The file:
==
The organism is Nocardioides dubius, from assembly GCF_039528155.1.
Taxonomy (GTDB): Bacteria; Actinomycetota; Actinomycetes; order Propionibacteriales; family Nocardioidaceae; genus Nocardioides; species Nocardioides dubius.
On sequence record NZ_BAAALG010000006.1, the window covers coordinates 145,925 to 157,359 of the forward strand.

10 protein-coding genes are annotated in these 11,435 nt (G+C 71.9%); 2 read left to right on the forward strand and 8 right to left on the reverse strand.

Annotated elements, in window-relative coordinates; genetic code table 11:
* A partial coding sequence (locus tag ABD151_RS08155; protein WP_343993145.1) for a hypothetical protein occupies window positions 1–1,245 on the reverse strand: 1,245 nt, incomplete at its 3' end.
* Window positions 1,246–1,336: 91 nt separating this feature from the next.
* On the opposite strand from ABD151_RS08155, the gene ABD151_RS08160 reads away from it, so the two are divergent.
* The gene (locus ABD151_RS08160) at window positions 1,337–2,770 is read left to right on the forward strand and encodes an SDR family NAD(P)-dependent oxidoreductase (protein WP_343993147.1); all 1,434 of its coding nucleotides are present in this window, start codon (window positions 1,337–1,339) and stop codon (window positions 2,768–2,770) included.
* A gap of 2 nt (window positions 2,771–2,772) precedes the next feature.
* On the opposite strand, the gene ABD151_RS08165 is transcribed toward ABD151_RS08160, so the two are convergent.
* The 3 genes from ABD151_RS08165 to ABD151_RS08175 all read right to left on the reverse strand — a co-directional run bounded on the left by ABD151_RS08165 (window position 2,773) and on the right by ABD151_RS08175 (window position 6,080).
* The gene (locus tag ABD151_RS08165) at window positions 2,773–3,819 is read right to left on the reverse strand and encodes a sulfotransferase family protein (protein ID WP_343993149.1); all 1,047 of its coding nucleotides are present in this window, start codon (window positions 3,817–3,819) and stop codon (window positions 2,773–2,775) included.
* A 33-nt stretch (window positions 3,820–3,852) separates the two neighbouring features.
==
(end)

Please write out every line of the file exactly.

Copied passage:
The organism is Nocardioides dubius, from assembly GCF_039528155.1.
Taxonomy (GTDB): Bacteria; Actinomycetota; Actinomycetes; order Propionibacteriales; family Nocardioidaceae; genus Nocardioides; species Nocardioides dubius.
On sequence record NZ_BAAALG010000006.1, the window covers coordinates 145,925 to 157,359 of the forward strand.

10 protein-coding genes are annotated in these 11,435 nt (G+C 71.9%); 2 read left to right on the forward strand and 8 right to left on the reverse strand.

Annotated elements, in window-relative coordinates; genetic code table 11:
* A partial coding sequence (locus tag ABD151_RS08155; protein WP_343993145.1) for a hypothetical protein occupies window positions 1–1,245 on the reverse strand: 1,245 nt, incomplete at its 3' end.
* Window positions 1,246–1,336: 91 nt separating this feature from the next.
* On the opposite strand from ABD151_RS08155, the gene ABD151_RS08160 reads away from it, so the two are divergent.
* The gene (locus ABD151_RS08160) at window positions 1,337–2,770 is read left to right on the forward strand and encodes an SDR family NAD(P)-dependent oxidoreductase (protein WP_343993147.1); all 1,434 of its coding nucleotides are present in this window, start codon (window positions 1,337–1,339) and stop codon (window positions 2,768–2,770) included.
* A gap of 2 nt (window positions 2,771–2,772) precedes the next feature.
* On the opposite strand, the gene ABD151_RS08165 is transcribed toward ABD151_RS08160, so the two are convergent.
* The 3 genes from ABD151_RS08165 to ABD151_RS08175 all read right to left on the reverse strand — a co-directional run bounded on the left by ABD151_RS08165 (window position 2,773) and on the right by ABD151_RS08175 (window position 6,080).
* The gene (locus tag ABD151_RS08165) at window positions 2,773–3,819 is read right to left on the reverse strand and encodes a sulfotransferase family protein (protein ID WP_343993149.1); all 1,047 of its coding nucleotides are present in this window, start codon (window positions 3,817–3,819) and stop codon (window positions 2,773–2,775) included.
* A 33-nt stretch (window positions 3,820–3,852) separates the two neighbouring features.